Authors: John Li and Sarah Rothstein
World Information Transfer UN Intern, fall 2011
Rise of the Khmer Rouge
As the Vietnam war ended in 1975, a US AID report observed that the country faced famine, with 75% of its draft animals destroyed by the war, and that rice planting for the next harvest would have to be done “by the hard labor of seriously malnourished people.” Out of this social and economic unrest emerged the Khmer Rouge Regime (the Communist Party of Kampuchea), which ruled Cambodia from 1975-1979. It strove to create an agriculture-based proletariat class, collectivizing family farms and forcing city dwellers into the country. Thousands of families were displaced and made to live in makeshift villages, where they farmed virgin soil. The goals of this reform were food self-sufficiency, the reconstruction of the production of the vital rice crop, and greater equality of food distribution. However, despite the employment of slave labor in farming and irrigation, flooding was so great that rice yields were insufficient to feed Cambodia’s population. Anticipating war with Vietnam, the government stockpiled rice to trade with China in exchange for munitions, further escalating the food deficit. Austere rations were imposed, with the daily ration of rice per person ranging between 250 and 500 grams per day. Children, the sick, and the elderly were the most directly affected by malnutrition and starvation.
When Vietnam invaded Cambodia at the end of 1978, much of the fighting took place in the countryside, destroying Cambodia’s agrarian economy. This war was extremely disastrous to the overall welfare of the country. The Cambodians were already suffering from a lack of food, but the situation worsened with the destruction of the agricultural infrastructure. The ensuing economic turbulence, as well as the continued preaching of the gospel of self-sufficiency by the Khmer Rouge, escalated the food crisis into full-blown famine.
Western media reaction
The onslaught of media attention from Western news sources was immediate. A 1979 issue of Time Magazine featured a host of articles recounting the suffering of the Cambodian people in its historical and economic context. It even went so far as to compare the situation to that of Auschwitz, which is regarded as the international symbol of genocide and other such heinous human rights abuses. This parallel has been commonly drawn by the media and official institutions. Furthermore, the cover issue did not fail to acknowledge the obstacles posed by bureaucratic red tape in sending aid to Cambodia. By calling attention to the immediacy of this issue and the relative slowness of the response of the major world powers, media attention mobilized many private individuals and institutions as well as NGOs to aid Cambodia.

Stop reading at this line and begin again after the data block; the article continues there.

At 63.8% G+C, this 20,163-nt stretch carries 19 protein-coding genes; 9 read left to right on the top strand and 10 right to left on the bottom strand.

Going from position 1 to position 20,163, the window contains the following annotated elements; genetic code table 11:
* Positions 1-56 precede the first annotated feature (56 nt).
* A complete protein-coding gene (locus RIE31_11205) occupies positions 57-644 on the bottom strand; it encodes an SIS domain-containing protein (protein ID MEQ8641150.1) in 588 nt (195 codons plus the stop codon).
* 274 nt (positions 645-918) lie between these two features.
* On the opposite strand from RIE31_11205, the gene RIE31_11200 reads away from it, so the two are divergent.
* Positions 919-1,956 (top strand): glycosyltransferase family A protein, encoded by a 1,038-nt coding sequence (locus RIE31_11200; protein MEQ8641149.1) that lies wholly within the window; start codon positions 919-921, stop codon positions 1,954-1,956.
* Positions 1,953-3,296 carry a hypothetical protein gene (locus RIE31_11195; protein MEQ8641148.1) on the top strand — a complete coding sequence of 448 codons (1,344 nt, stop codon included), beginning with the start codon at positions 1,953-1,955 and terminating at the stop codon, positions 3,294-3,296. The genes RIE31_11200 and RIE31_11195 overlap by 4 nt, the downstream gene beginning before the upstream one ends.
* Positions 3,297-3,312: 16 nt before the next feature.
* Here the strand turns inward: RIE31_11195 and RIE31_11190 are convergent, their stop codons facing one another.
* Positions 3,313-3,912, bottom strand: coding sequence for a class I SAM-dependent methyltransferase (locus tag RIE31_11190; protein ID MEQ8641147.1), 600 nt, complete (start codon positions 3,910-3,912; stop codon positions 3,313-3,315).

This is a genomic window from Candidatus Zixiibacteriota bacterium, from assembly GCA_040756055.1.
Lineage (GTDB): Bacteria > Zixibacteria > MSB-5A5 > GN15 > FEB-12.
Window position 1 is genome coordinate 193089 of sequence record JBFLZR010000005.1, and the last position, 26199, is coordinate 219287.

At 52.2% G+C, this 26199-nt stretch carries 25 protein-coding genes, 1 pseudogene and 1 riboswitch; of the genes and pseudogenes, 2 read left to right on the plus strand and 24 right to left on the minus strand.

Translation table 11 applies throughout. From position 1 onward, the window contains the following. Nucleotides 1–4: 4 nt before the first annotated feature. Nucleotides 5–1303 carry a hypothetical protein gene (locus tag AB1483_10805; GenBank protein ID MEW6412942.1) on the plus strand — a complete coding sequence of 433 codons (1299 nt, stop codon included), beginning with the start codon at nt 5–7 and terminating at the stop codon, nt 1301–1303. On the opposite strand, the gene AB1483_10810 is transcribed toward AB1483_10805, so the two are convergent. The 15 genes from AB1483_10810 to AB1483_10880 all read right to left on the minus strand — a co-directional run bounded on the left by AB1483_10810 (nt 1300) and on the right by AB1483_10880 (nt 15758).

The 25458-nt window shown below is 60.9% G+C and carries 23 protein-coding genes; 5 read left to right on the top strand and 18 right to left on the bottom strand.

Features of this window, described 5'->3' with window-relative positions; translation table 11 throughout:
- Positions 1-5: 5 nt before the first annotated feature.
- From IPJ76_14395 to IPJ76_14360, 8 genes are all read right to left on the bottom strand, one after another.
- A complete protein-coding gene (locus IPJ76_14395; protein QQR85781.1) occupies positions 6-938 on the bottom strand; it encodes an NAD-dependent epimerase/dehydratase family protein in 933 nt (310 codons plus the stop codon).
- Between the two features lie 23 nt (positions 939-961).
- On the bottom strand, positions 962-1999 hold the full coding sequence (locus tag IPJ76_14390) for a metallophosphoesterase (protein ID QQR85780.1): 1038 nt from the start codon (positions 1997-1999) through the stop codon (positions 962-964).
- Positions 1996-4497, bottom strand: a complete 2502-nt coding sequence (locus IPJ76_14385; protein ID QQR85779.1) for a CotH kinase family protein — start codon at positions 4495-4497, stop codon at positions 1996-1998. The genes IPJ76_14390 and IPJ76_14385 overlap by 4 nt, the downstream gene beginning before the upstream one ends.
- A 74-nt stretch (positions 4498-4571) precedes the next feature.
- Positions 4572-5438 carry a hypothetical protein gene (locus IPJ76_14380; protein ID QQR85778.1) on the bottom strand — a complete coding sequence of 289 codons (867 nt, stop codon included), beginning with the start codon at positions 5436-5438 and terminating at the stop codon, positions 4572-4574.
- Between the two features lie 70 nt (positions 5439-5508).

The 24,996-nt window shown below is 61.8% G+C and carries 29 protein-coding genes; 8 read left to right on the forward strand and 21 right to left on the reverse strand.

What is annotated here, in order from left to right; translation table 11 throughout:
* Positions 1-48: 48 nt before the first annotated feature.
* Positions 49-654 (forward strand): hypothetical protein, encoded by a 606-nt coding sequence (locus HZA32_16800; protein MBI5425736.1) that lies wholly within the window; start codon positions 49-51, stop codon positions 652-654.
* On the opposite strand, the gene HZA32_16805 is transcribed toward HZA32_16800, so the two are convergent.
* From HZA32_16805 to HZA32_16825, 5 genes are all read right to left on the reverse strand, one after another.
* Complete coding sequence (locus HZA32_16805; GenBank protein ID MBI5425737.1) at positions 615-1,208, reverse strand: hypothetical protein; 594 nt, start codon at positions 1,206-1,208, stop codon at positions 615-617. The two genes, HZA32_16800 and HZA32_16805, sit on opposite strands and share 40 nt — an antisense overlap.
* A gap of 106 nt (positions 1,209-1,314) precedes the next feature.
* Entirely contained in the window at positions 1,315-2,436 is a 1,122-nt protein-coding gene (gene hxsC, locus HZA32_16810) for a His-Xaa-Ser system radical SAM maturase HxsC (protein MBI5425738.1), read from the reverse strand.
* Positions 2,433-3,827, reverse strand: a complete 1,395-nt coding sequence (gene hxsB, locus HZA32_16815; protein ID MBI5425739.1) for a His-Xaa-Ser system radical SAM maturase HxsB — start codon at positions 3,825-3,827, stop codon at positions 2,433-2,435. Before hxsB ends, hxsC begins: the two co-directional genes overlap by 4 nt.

There was a strong NGO reaction towards the suffering in Cambodia. Most NGOs wanted to aid in the relief of the country. The international Red Cross had supplied emergency rations to the refugees. Also in 1975, the NGO Medecins sans Frontieres (Doctors Without Borders) established its first large-scale medical program during the famine, providing medical care for waves of Cambodians seeking sanctuary from Pol Pot’s rule. MSF has been in the country and has continued to provide medical support. Since Cambodia’s change of power, there has been a strong emphasis on aid to reinvigorate the country after decades of warfare. With regard to the human rights abuse issues intertwined with the larger food security question, Amnesty International has been actively persecuting Khmer Rouge officials charged with committing war crimes, and calling for an end to impunity.
- Yale University’s Cambodian Genocide Program
- The CIA World Factbook
- Timeline – Doctors Without Borders
- Amnesty International
- “Cambodia: And Now the Horror of Famine.” Time Magazine 22 Oct. 1979. Web.
- “World: Racing to Save the Hungry.” Time Magazine 12 Nov. 1979. Web.